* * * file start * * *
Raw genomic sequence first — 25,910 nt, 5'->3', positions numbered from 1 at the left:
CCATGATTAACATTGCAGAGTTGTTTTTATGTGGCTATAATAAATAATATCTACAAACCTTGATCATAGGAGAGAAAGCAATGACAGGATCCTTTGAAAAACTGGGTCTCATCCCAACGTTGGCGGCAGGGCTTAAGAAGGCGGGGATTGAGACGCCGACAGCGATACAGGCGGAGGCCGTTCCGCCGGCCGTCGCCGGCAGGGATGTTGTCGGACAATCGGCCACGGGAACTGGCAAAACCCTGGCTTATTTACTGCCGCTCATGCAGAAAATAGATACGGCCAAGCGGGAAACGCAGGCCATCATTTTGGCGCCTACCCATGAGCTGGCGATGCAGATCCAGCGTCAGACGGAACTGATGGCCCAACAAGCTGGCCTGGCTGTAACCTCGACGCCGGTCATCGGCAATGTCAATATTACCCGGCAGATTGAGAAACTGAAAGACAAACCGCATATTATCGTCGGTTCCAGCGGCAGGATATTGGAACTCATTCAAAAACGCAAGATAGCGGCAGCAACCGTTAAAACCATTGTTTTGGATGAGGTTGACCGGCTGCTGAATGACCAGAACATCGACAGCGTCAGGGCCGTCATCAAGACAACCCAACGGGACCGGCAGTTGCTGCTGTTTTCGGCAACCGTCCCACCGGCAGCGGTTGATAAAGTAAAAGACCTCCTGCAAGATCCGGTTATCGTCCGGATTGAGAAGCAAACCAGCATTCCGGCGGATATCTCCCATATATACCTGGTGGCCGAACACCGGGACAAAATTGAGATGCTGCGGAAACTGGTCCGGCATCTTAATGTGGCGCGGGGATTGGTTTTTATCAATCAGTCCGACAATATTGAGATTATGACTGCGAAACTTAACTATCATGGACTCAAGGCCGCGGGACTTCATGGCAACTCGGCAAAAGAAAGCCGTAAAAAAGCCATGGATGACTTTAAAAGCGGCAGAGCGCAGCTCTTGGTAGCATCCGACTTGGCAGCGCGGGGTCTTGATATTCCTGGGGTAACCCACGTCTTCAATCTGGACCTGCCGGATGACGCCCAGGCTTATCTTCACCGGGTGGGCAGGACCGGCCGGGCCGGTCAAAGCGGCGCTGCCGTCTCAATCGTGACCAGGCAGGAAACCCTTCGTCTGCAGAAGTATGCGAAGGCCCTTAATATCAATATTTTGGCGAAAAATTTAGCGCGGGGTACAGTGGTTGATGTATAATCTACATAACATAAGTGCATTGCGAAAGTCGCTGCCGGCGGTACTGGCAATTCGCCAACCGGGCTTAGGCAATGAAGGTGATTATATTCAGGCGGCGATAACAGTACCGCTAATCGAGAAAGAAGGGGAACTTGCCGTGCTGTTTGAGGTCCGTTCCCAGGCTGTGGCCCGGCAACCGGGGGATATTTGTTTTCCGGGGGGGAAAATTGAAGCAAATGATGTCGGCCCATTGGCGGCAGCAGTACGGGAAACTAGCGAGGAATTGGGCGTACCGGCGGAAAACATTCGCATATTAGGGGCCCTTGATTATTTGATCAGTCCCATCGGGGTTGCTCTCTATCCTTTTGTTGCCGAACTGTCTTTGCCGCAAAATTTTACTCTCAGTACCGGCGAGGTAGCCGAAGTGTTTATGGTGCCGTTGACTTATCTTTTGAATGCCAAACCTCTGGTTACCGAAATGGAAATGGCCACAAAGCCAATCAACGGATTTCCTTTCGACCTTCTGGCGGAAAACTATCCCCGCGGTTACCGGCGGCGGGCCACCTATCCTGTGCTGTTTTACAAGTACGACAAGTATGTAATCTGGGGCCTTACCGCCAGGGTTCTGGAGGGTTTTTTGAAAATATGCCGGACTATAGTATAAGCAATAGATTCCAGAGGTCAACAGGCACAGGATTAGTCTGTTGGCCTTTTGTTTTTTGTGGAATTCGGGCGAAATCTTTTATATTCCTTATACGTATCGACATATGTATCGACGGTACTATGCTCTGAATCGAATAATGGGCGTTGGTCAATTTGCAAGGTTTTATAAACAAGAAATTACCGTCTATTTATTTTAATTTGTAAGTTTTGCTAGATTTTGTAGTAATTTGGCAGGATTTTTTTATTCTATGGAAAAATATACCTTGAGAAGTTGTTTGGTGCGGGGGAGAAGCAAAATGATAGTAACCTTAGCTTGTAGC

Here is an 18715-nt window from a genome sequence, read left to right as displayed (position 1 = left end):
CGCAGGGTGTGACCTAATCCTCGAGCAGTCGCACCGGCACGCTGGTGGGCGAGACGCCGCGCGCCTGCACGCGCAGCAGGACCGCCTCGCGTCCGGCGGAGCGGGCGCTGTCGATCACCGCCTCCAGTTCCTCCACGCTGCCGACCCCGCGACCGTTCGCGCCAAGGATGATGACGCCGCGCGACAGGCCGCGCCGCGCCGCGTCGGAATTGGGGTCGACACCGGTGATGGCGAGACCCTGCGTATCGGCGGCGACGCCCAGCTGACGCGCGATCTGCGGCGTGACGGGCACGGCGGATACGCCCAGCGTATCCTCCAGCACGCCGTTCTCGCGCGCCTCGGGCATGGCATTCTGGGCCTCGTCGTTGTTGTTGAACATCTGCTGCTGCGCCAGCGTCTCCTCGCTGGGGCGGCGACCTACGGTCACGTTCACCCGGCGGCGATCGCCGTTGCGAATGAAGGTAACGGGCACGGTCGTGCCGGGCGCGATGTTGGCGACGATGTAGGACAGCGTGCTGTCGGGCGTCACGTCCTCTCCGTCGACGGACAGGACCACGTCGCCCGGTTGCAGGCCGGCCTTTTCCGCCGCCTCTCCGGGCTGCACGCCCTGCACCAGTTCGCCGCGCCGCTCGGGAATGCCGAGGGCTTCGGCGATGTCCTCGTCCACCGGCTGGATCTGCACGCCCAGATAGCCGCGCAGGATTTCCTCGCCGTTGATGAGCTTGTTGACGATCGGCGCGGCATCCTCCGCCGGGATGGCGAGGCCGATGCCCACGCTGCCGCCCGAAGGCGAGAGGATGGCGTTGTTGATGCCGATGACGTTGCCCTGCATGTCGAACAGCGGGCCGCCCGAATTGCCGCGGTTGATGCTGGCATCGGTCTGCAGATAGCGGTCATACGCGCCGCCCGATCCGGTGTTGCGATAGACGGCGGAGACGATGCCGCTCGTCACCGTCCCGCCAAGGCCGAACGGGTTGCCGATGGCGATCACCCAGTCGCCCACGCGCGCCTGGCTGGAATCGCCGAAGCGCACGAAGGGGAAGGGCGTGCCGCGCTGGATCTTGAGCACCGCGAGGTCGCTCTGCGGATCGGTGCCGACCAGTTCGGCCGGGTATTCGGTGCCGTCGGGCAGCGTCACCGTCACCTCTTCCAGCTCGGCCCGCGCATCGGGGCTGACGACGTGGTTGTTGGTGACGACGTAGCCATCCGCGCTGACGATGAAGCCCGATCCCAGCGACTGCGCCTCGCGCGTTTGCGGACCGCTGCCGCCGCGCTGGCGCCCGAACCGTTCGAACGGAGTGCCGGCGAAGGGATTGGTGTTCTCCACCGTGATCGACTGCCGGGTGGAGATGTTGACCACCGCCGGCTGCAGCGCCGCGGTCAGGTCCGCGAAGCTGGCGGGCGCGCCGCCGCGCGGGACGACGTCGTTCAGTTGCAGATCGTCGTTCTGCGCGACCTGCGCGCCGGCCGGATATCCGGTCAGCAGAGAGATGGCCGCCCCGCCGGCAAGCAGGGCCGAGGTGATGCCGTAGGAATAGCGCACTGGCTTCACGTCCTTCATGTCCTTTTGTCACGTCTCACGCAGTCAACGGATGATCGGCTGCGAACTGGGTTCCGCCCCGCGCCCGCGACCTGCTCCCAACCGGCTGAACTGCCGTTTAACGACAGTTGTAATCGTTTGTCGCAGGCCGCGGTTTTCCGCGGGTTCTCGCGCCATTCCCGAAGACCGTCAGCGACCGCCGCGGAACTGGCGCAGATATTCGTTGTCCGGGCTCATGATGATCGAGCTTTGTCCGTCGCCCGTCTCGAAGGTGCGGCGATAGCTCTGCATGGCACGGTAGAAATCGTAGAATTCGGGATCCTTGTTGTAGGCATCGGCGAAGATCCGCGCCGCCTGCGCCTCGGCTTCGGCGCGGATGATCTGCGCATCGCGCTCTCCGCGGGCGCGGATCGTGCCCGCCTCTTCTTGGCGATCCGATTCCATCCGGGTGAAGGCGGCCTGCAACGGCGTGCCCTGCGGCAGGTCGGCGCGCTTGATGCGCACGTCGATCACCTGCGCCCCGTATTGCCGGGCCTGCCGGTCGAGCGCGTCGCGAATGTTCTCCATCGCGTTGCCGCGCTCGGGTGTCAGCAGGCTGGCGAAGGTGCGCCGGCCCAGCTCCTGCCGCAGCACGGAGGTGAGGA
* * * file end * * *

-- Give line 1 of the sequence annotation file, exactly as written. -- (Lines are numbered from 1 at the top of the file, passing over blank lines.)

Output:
Raw genomic sequence first — 25,910 nt, 5'->3', positions numbered from 1 at the left: